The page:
Limoncello, a potent liqueur made from the gargantuan lemons for which Sorrento is so famous, is also manufactured in strictly controlled quantities. When I questioned why they didn’t make more, Luigi had a ready answer. “I have two people in the factory who make in one year about 20,000 bottles of Limoncello. Two people. Half a day. Slow. No stress. Localization. Happy employees. If I want to make 40,000 bottles I have to change. I must have more facilities, more equipment, more employees, more debt. The price goes down but maybe the quality goes down as well. I prefer to sell the highest quality for the highest price.”
Liqueurs produced from their own farm-grown walnuts, oranges, strawberries, and pistachios were tucked into corner niches. Jars of marmalade preserves, sun dried tomatoes, and black and green olive pates were neatly arranged on shelves scattered around the restaurant. Overhead, strings of onions, garlic, yellow cherry tomatoes, and corn hung from the ceiling.
I wanted to taste it all, and I might have had an opportunity to do so, had I been able to return the next morning for a cooking class. Though the idea for the business started with the resurrection of the farm, demand for Eco-tourism and authentic travel experiences prompted them to add a series of hands-on workshops.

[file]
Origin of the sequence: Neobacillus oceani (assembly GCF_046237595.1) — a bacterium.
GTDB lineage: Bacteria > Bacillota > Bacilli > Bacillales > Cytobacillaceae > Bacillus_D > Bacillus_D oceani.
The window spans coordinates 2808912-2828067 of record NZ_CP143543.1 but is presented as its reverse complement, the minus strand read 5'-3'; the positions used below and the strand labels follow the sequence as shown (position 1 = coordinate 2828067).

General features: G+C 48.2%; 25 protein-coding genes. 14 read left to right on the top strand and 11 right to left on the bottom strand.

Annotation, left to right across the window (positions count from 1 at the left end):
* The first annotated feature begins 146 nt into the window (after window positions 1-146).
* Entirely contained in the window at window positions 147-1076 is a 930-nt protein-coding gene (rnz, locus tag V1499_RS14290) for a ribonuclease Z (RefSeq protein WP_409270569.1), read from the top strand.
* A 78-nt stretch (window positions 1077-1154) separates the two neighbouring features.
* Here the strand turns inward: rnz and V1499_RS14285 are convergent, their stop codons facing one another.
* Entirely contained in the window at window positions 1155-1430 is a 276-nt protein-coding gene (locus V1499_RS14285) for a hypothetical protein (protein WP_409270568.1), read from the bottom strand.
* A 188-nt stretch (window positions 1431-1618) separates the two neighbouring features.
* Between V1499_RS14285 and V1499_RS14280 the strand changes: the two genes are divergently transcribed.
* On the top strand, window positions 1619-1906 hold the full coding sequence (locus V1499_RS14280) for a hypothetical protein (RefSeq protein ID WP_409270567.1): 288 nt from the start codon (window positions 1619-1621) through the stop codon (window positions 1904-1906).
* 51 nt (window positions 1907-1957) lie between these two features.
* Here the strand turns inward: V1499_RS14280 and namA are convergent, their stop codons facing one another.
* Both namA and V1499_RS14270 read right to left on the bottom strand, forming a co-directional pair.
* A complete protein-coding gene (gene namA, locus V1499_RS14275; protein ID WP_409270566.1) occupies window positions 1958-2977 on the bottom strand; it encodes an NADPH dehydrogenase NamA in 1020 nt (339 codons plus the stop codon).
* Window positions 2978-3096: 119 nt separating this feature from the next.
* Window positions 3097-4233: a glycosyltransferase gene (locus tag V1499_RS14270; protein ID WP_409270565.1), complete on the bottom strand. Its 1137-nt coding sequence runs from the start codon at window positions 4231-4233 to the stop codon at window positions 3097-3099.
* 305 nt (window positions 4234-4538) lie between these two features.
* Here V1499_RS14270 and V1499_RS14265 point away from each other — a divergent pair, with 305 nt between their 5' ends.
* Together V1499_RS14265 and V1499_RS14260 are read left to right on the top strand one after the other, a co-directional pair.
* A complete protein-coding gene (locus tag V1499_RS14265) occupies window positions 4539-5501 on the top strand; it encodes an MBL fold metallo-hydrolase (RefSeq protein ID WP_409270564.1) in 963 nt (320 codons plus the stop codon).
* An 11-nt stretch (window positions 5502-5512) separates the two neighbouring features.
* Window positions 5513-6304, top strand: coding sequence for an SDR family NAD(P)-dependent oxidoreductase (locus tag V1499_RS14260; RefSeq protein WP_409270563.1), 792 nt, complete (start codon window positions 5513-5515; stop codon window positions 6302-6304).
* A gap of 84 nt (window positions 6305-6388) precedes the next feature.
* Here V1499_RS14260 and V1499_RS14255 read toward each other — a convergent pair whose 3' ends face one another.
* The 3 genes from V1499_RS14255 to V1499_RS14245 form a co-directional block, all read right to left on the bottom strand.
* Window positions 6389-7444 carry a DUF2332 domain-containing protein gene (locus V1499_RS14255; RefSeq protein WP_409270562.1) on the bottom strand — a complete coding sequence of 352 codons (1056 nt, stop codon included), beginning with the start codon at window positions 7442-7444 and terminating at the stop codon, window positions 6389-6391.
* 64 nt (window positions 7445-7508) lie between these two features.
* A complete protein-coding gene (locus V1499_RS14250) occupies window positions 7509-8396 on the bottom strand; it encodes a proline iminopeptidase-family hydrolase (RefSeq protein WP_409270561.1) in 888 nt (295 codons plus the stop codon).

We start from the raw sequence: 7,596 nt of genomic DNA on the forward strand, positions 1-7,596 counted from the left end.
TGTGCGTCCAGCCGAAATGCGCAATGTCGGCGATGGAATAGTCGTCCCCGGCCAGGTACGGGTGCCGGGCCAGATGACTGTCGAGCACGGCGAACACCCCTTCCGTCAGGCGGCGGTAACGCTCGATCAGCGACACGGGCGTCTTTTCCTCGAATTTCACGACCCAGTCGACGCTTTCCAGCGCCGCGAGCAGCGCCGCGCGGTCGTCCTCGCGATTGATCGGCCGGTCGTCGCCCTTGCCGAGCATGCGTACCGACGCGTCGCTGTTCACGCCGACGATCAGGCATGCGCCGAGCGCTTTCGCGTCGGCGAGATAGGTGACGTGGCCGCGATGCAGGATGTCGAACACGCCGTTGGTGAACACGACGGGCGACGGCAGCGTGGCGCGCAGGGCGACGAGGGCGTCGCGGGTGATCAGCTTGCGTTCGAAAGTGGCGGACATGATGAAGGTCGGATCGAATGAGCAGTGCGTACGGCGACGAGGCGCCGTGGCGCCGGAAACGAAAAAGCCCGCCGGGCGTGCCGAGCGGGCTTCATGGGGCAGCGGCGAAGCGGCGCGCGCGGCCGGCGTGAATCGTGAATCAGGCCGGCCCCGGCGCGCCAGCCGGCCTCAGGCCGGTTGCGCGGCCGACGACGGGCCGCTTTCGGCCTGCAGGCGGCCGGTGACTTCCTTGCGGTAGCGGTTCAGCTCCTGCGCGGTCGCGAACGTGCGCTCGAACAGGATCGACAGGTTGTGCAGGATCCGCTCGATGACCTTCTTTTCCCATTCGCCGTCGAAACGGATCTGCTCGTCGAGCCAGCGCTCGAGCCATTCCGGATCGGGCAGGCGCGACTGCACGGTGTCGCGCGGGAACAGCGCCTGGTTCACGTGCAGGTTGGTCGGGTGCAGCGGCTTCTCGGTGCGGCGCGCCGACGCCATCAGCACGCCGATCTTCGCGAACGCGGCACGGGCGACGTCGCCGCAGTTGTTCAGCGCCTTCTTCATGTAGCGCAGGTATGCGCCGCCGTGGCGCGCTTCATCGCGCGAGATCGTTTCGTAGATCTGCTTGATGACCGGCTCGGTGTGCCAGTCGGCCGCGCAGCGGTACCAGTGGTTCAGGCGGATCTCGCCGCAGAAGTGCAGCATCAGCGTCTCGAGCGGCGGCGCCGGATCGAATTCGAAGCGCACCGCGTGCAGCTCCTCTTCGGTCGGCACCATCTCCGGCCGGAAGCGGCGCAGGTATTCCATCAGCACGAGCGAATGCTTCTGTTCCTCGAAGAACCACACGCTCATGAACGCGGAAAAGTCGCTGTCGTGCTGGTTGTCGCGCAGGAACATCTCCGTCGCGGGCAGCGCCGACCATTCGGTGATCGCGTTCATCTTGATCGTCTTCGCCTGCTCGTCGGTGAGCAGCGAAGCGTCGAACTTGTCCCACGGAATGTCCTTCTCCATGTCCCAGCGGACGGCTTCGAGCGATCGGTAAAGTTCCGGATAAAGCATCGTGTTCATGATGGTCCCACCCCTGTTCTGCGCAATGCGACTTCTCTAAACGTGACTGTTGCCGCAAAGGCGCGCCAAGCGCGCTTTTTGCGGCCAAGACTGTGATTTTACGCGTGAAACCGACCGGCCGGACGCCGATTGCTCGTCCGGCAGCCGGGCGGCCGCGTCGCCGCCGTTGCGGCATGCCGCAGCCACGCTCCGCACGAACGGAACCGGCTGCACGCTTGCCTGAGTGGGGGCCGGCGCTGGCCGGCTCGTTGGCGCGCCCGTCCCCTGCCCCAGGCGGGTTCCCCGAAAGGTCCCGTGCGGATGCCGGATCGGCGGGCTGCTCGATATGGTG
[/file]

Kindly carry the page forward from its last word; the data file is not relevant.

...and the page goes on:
“We offer 14 different activities,” said Rossa. “Cooking classes, mozarella making, pizza making, bread making, pastry school, tasting of typical products, and wine tastings – we even do a cooking class for ‘little chefs’, where we make cuisine for children using traditional foods of the area.”
Luigi tried to force dessert on me but I couldn’t make room for one more bite. Instead, we climbed to the gardens on top of the hill. Beyond neatly planted rows of artichokes and beans, the shimmering Tyrrhenian Sea stretched to the horizon. I closed my eyes and breathed in the rich loamy scent of earth, allowing the late afternoon sun to soak into my shoulders, wondering whether paradise could be any better than this.
Getting to Fattoria Terranova:
The Terranova farmhouse is located in the hills behind Sorrento, with views toward the Amalfi Coast. Guests arriving via air at Naples International Airport will take the Curreri line buses for Sorrento and get off at the last stop (about 1.5 hours). Those arriving at the Garibaldi Central Train Station in Naples will take the escalators down one level and catch the Circumvesuviana train to Sorrento (about 1.5 hours). From Sorrento, rental cars are available, or take the local SITA bus for Sant’ Agata sui due Golfi (Via Priora). The stop is only 1 km away from the farmhouse.
The 12 guest rooms, two of which are equipped with full kitchens, can accommodate up to 40 guests, and a maximum stay of two weeks is allowed. Prices depend upon season, but the average is 89 Euro ($121 USD) per night, which includes a buffet breakfast, free wifi (in the restaurant and some rooms), access to swimming pool, and laundry. There is no air conditioning in the rooms because there is no need; being located in the hills, the climate and temperature is always cool.
The restaurant is open to guests not staying at the farm. For additional information or to make a reservation fill out the contact form on their website or call +39 081.5330234.
Classes and Workshops:
For more detailed information about classes and workshops, you may wish to download their pdf brochure. For more information or to make a reservation, fill out their contact form or call +39 081.5330234. Reservations for classes may also be made at their retail shop, located on Piazza Tasso in the center of Sorrento.